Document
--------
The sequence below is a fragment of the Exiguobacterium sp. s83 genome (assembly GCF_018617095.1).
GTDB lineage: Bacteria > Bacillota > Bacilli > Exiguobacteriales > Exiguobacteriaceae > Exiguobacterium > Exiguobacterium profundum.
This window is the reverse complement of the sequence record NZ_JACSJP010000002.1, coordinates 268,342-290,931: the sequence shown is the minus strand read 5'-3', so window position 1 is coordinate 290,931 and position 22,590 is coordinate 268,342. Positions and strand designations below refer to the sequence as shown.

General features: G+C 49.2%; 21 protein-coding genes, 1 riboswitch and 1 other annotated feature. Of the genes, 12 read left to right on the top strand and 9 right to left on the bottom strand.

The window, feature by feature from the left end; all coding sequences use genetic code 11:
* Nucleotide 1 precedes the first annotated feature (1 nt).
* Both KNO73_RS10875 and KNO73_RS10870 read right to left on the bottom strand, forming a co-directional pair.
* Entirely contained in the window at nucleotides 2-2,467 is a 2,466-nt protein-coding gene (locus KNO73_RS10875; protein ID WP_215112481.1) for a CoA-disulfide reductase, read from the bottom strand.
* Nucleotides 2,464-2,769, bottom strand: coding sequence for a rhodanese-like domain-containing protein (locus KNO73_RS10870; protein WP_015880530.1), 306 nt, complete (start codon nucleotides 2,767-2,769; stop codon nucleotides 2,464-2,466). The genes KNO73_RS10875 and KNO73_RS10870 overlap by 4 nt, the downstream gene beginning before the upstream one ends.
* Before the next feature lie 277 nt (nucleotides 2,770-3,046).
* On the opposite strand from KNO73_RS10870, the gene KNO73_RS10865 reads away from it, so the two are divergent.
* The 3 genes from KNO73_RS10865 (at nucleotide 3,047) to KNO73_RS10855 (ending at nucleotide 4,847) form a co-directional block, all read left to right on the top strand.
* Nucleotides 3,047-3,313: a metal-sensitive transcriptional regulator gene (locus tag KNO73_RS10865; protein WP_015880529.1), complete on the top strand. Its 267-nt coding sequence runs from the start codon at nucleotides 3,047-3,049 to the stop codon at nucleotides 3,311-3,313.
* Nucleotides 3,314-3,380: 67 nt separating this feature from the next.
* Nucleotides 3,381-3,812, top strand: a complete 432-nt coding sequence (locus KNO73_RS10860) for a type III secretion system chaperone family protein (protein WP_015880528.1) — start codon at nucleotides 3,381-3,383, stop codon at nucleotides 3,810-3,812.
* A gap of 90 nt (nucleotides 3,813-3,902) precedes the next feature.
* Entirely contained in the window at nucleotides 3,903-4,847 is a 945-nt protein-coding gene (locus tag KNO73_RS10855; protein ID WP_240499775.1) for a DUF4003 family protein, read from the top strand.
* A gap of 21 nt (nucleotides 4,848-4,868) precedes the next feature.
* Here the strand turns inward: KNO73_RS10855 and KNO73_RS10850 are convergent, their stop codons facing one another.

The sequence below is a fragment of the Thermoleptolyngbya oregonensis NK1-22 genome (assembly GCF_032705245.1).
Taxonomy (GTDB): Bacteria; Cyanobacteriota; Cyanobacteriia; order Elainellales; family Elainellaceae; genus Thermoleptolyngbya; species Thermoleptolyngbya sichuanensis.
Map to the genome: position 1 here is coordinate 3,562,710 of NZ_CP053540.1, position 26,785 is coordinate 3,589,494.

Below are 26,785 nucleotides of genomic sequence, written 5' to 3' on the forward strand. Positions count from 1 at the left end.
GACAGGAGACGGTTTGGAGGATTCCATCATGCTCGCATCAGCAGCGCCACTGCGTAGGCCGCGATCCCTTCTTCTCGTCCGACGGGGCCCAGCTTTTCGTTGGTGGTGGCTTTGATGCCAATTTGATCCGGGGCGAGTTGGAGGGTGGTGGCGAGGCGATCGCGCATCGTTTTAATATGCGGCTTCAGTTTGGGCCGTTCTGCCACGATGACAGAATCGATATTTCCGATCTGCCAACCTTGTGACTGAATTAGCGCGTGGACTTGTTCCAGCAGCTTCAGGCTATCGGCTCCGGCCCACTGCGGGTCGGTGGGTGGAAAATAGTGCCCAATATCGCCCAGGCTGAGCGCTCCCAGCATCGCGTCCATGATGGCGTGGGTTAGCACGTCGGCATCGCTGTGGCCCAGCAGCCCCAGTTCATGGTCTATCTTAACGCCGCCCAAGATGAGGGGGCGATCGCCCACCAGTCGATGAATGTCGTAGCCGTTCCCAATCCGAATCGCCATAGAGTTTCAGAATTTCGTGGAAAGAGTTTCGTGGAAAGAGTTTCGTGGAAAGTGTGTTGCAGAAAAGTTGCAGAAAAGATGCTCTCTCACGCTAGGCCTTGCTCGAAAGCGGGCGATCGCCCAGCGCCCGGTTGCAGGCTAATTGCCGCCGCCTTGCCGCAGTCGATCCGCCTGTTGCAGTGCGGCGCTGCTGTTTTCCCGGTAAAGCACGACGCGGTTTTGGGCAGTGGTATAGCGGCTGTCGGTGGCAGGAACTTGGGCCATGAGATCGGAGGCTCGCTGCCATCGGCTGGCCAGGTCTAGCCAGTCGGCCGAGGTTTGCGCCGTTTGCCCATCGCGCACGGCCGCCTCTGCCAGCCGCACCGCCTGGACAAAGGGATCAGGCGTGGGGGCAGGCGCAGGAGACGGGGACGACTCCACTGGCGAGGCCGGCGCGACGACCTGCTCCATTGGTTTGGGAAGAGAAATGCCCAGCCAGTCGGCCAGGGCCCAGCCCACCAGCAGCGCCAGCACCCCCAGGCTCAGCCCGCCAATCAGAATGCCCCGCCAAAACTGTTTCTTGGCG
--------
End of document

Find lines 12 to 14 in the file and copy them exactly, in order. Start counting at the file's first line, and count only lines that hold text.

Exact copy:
* The 3 genes from KNO73_RS10865 (at nucleotide 3,047) to KNO73_RS10855 (ending at nucleotide 4,847) form a co-directional block, all read left to right on the top strand.
* Nucleotides 3,047-3,313: a metal-sensitive transcriptional regulator gene (locus tag KNO73_RS10865; protein WP_015880529.1), complete on the top strand. Its 267-nt coding sequence runs from the start codon at nucleotides 3,047-3,049 to the stop codon at nucleotides 3,311-3,313.
* Nucleotides 3,314-3,380: 67 nt separating this feature from the next.